Tuesday, May 12, 2009

The Lactation Consultant's Advice

Throw away the formula.

Maybe not literally (though it's possible), she suggested that I stop supplementing with formula from a bottle and says that I'm not at a point where I need the supplement tube feeding system. She saw that I'd gotten nipple shields and said that was exactly what was needed. She watched Amelia nurse for a bit, saw that there was milk in the shield even after she stopped actively swallowing, and ultimately thinks the problem is an issue of tongue movement. Amelia likes to keep her tongue up, and we've seen this happen on occasion when we've given her bottles. She doesn't automatically drop her tongue to start sucking, we have to wait for her to figure that step out sometimes. The LC thinks that once she starts automatically dropping her tongue, this will help with the latch-on problems. She advised me to use the nipple shields until my nipples are healed, the try to nurse again without them. She also put me on Reglan to help boost my milk supply while I'm using the shields, just in case the supply drops a bit as a result of the decreased stimulation that comes with the shields.

The problem is that I'm at an impasse. The LC and the pediatrician are giving me completely opposite advice, and I'm--of course--always most concerned with whether or not my child is getting the nutrition and caloric intake she needs to gain weight....which, by the way, she has. Between Thursday and yesterday, she gained 4 ounces (an ounce a day). But, that's with the additional supplements the doctor recommended.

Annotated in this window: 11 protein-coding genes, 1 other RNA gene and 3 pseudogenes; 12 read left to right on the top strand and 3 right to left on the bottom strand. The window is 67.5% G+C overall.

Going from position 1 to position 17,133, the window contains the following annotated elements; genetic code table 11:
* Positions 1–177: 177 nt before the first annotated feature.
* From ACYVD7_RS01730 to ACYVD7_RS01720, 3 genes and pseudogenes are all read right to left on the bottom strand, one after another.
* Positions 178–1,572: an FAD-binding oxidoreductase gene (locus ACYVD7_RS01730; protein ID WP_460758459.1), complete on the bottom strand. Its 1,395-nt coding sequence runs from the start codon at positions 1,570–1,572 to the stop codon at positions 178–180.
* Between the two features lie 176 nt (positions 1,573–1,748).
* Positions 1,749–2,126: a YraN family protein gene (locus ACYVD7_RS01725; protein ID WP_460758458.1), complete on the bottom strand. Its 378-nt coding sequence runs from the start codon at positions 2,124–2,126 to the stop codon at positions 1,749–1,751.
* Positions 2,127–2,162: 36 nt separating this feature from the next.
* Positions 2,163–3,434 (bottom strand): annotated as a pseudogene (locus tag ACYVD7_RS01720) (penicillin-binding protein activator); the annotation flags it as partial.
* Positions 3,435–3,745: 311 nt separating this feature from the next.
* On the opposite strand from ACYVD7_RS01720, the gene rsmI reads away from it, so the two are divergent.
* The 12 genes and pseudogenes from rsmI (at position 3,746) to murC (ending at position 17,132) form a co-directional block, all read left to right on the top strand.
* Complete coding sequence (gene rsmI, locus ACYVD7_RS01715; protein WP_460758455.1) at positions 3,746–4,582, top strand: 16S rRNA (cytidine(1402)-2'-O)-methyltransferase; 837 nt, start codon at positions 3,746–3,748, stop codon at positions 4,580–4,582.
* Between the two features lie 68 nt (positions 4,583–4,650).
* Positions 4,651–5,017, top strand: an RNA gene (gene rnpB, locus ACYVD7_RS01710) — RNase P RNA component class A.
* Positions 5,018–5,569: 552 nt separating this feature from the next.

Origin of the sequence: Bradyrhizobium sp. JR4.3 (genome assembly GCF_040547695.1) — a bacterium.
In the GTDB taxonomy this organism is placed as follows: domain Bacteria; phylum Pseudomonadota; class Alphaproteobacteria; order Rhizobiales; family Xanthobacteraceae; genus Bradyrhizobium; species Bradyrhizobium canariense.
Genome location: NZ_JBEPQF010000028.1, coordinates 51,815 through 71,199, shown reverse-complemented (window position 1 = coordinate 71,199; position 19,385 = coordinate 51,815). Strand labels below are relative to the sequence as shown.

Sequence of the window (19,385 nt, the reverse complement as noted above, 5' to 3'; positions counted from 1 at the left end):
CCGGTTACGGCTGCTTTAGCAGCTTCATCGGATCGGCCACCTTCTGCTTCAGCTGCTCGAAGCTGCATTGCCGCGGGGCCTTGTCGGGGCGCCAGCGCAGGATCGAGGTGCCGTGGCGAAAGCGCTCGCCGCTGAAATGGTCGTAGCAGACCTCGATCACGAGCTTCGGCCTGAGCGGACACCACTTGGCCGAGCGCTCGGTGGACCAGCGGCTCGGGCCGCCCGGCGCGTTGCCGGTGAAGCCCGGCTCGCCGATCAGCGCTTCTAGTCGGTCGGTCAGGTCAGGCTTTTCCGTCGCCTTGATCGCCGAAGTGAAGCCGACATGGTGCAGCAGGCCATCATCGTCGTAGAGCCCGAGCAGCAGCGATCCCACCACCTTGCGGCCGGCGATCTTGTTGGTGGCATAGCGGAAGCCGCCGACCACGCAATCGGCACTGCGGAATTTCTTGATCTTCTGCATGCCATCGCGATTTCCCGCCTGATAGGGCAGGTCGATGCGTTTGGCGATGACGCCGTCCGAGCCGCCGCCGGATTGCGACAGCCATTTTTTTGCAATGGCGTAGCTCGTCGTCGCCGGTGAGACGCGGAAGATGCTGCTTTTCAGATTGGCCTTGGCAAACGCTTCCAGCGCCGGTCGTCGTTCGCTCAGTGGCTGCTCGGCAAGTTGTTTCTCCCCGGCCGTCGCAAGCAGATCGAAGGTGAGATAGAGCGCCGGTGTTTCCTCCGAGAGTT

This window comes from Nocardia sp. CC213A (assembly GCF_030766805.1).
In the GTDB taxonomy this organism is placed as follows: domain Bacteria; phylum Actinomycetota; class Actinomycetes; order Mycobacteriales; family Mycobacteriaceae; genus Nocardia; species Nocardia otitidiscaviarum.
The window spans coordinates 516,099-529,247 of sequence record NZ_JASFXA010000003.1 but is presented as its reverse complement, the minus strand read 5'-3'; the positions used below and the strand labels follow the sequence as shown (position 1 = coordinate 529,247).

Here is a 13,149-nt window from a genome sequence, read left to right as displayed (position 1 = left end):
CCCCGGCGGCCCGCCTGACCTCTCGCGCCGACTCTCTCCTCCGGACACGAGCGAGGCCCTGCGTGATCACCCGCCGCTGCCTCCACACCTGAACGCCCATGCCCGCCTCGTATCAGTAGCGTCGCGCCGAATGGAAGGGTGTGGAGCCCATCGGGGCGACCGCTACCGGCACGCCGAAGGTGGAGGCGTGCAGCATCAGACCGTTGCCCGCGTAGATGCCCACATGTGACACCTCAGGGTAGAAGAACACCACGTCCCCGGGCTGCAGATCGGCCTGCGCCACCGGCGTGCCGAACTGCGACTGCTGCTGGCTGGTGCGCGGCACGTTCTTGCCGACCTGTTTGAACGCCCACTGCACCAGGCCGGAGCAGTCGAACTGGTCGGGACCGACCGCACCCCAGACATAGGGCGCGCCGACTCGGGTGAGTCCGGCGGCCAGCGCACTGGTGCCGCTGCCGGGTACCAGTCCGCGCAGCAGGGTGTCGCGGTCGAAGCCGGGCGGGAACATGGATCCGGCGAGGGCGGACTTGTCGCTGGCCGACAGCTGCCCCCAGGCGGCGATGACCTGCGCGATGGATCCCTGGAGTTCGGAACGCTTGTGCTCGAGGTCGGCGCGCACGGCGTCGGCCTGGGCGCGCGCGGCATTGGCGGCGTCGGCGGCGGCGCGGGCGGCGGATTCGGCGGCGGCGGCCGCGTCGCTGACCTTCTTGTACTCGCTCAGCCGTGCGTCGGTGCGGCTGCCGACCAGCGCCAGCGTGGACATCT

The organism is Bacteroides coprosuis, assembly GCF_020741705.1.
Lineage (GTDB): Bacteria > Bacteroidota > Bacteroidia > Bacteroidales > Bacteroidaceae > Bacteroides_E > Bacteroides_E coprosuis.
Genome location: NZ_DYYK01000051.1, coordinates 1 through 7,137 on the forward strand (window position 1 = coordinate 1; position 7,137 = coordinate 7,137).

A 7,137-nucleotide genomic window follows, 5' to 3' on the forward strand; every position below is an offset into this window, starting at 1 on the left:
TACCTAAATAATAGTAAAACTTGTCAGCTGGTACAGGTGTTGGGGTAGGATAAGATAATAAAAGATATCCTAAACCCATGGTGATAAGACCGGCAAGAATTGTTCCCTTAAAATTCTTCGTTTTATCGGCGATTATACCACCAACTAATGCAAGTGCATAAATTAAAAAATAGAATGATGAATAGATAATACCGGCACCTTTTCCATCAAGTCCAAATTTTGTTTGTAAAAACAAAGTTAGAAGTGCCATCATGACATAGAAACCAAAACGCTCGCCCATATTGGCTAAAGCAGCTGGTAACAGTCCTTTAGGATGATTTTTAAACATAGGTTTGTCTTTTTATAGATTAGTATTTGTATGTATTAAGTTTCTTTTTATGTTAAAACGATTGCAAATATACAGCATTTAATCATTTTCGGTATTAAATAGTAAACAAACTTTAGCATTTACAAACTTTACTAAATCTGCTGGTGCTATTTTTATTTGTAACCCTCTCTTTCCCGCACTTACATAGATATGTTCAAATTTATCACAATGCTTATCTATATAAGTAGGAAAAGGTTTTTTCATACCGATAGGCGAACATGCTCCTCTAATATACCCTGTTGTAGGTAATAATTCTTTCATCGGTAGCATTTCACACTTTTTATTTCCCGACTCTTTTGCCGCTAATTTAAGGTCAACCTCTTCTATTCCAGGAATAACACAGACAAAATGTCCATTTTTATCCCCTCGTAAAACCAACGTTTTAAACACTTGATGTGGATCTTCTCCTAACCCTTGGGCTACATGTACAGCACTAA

The good thing is that the nipple shields have definitely eliminated the pain factor. It doesn't hurt to nurse anymore.....but she is still having 2-3 hour nursing sessions during the day, usually in between her 3-4 hour naps. The LC suggested that I try to wake her up after 3 hours, but my child doesn't wake up unless she's damn good and ready.

I think for now I'm going to continue to nurse her, offering her both breasts at least twice, and then if she's still acting like she's hungry, I'll give her a couple of ounces from a bottle to supplement. For now, it will likely still be formula simply because the pumping isn't producing much. I'm not making myself any promises or trying to predict any improvement or failure. Rather, I'm still just taking it one day at a time... and we're at day 19 now.

What I've come to realize is that it's about much more than the ease or difficulty of the breastfeeding process itself. It's also about my ability to care for and spend time with my other two children; my need to feel like I'm not the only one predominantly caring for the baby; and my desire to literally come and go more freely instead of feeling like I'm chained to the house because we haven't gotten to the point where I can nurse discreetly. The truth is, if things were going just as easy as they did when I breastfed my first daughter, I'm not sure if/how long I'd continue to breastfeed now. Things are completely different now, as I have a house to manage, two other children who need me, and a ton of other things going on in my life with the dissertation, relocation, new job, etc.

Whatever happens, it will be my decision, and it will be made on my own terms. I'm going to enjoy this while it lasts, though, because this baby is my last. I want to spend this time appreciating the opportunity I have, even if it's short-lived.

2 comments:

M said...

The 2 to 3 hour nursing sessions you describe sound like cluster feeding, which, as I'm sure you know, babies do a lot, especially when they are so young. As I recall from what my lactation consultant told me, cluster feeding is meant to increase your milk supply, and babies often do it when they are preparing for a growth spurt. Your little one may be doing it to get your supply up. I recall how frustrating they are (and I didn't have 2 other kids to chase), but it might make you feel better knowing they serve a purpose. Just a thought.

LD said...

so glad that it's going somewhat better for you :)